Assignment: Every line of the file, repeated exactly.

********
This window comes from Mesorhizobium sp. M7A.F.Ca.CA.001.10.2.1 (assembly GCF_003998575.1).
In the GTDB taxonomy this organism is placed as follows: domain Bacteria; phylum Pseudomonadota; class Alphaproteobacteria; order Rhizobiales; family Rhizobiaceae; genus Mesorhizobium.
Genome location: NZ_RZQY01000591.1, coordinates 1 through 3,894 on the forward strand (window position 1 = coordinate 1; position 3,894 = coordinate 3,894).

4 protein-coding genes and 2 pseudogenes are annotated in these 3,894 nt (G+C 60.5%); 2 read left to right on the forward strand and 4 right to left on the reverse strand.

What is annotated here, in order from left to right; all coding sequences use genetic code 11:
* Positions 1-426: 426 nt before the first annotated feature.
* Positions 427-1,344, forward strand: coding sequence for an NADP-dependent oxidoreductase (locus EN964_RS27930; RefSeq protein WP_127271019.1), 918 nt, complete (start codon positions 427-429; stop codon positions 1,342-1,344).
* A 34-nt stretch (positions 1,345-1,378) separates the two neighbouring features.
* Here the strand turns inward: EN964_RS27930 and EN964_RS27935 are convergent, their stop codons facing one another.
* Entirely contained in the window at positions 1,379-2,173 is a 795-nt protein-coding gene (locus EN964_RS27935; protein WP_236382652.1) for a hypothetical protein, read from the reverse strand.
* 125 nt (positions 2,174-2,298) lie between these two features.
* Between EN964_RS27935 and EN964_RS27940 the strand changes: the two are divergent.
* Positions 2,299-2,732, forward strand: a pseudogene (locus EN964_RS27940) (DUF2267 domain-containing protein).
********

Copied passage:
This window comes from Mesorhizobium sp. M7A.F.Ca.CA.001.10.2.1 (assembly GCF_003998575.1).
In the GTDB taxonomy this organism is placed as follows: domain Bacteria; phylum Pseudomonadota; class Alphaproteobacteria; order Rhizobiales; family Rhizobiaceae; genus Mesorhizobium.
Genome location: NZ_RZQY01000591.1, coordinates 1 through 3,894 on the forward strand (window position 1 = coordinate 1; position 3,894 = coordinate 3,894).

4 protein-coding genes and 2 pseudogenes are annotated in these 3,894 nt (G+C 60.5%); 2 read left to right on the forward strand and 4 right to left on the reverse strand.

What is annotated here, in order from left to right; all coding sequences use genetic code 11:
* Positions 1-426: 426 nt before the first annotated feature.
* Positions 427-1,344, forward strand: coding sequence for an NADP-dependent oxidoreductase (locus EN964_RS27930; RefSeq protein WP_127271019.1), 918 nt, complete (start codon positions 427-429; stop codon positions 1,342-1,344).
* A 34-nt stretch (positions 1,345-1,378) separates the two neighbouring features.
* Here the strand turns inward: EN964_RS27930 and EN964_RS27935 are convergent, their stop codons facing one another.
* Entirely contained in the window at positions 1,379-2,173 is a 795-nt protein-coding gene (locus EN964_RS27935; protein WP_236382652.1) for a hypothetical protein, read from the reverse strand.
* 125 nt (positions 2,174-2,298) lie between these two features.
* Between EN964_RS27935 and EN964_RS27940 the strand changes: the two are divergent.
* Positions 2,299-2,732, forward strand: a pseudogene (locus EN964_RS27940) (DUF2267 domain-containing protein).